The SDO follows a geosynchronous orbit, so it allows continuous monitoring of the face of the Sun also visible from the Earth. The STEREO satellites follow the orbit of the Earth around the Sun but are faster than the Earth, so that they are now facing the Sun from directions which allow to see parts of the solar surface which are not visible from the Earth at the same time. In three occasions, the Fermi telescope recorded strong gamma ray emission from the “visible” solar surface, each one occurring a few minutes after a flare was recorded by STEREO A or STEREO B “beyond the limb”, on the “back”, invisible side of the Sun. The researchers explain that, during the flare, particles are accelerated to nearly the speed of light, are ejected in the associated Coronal Mass Ejection, and, travelling at high speed along huge magnetic loops, ”rain” back to the solar surface, where they lose their energy and produce the gamma ray emission. The NASA STEREO pages provide all the information needed to understand this beautiful mission, and this video (Credit: NASA) explains the observations.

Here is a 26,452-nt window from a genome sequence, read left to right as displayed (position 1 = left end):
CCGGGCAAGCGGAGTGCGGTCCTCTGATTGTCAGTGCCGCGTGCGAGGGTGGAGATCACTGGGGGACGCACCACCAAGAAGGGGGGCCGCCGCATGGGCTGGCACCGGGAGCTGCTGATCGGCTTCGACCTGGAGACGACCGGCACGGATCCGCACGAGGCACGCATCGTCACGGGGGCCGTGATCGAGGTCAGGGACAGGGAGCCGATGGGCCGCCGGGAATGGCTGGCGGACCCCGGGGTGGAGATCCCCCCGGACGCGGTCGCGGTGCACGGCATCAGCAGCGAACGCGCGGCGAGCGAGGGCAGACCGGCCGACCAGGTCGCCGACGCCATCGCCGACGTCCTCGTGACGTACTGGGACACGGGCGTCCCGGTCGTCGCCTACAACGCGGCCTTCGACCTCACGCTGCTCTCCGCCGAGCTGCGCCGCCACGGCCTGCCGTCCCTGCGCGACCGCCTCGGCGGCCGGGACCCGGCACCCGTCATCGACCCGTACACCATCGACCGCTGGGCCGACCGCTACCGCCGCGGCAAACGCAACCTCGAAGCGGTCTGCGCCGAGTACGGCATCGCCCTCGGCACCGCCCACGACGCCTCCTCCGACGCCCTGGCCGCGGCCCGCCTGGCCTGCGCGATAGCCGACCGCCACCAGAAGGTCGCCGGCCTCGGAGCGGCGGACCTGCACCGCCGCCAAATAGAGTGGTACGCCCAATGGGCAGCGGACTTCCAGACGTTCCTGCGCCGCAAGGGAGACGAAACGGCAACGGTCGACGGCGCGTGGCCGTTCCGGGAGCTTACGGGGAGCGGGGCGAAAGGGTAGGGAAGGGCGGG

Supernovae, and the “invisible side” of the Sun – Huffington Post